Made 16 buns for me, but recipe says 12.
1/2 cup (120 ml) milk, preferably whole
1/4 cup (50 grams) plus a pinch of granulated sugar
1 1/2 teaspoons (5 grams) active dry yeast
1 large egg, brought to room temperature
2 cups (250 grams) all-purpose flour, plus more for work surface
1/2 teaspoon table salt
3 tablespoons (45 grams) unsalted butter, at room temperature, plus additional for bowl and muffin tins
3 tablespoons (45 grams) unsalted butter, at room temperature
1/4 cup (50 grams) granulated sugar
1/2 pound (225 grams) semisweet chocolate
Pinch of salt
3/4 teaspoon ground cinnamon (optional)
Egg wash (optional)
1 egg
2 teaspoons (10 ml) heavy cream or milk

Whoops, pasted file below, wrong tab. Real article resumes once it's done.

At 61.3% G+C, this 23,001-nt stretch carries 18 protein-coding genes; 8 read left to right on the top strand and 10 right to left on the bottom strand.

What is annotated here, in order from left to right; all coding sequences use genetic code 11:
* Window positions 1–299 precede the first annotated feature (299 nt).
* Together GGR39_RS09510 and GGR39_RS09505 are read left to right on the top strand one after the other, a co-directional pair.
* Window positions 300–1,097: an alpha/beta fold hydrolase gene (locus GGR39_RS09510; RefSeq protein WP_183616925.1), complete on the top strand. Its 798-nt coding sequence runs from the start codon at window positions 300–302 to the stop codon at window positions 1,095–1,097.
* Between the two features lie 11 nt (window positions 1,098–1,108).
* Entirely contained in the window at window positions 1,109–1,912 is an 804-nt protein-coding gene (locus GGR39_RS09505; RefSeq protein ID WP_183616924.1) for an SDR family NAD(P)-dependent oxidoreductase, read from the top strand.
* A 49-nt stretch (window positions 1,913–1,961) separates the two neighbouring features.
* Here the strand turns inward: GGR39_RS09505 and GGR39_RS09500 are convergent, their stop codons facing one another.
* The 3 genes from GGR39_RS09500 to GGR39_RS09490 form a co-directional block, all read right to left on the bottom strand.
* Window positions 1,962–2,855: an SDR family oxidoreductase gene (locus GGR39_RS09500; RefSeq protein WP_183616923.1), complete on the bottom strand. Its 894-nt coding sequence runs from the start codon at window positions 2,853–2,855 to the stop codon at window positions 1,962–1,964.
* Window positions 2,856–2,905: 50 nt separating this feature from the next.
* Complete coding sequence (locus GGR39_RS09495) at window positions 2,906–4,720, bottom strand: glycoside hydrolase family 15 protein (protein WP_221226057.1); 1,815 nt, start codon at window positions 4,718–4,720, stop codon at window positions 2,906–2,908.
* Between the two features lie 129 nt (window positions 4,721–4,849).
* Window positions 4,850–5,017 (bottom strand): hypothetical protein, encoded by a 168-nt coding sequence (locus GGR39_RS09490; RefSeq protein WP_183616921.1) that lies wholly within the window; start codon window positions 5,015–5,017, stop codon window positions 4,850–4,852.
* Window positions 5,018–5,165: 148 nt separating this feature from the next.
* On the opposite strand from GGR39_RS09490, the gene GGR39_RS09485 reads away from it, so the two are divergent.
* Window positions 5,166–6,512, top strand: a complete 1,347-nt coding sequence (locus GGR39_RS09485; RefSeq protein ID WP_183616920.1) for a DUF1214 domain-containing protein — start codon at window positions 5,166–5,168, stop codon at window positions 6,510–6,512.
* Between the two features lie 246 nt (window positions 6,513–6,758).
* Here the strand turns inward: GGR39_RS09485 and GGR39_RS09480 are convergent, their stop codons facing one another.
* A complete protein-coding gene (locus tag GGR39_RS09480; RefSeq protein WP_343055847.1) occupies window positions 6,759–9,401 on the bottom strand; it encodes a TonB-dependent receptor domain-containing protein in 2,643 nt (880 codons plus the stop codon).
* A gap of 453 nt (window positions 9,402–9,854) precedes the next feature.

To make the dough, take a small bowl and add in the warm milk (110 to 115 degrees) and a pinch of sugar. Sprinkle in the yeast and let sit for about 5 minutes until the yeast foams. While the yeast is dissolving, take a medium sized bowl and whisk the eggs and 1/4 cup sugar. Slowly, whisk in the yeast mixture. Next, take the bowl from you standing mixture and stir the flour and salt with the paddle attachment. While mixture is on low, slowly add in the egg mixture. Mix well. Then, add in the butter. Mix well. Change out the paddle attachment to the dough hook. Let knead for about 10 minutes on low speed. Prepare a large bowl by spraying with cooking spray. The dough will be very sticky and stringy. That's okay. Form into a ball and place in the large bowl. Wrap with plastic wrap and place the bowl in a warm draft-free place (I prefer my oven set at 85 degrees) for about an hour or until the dough has doubled in size. My dough took about 2 hours to rise.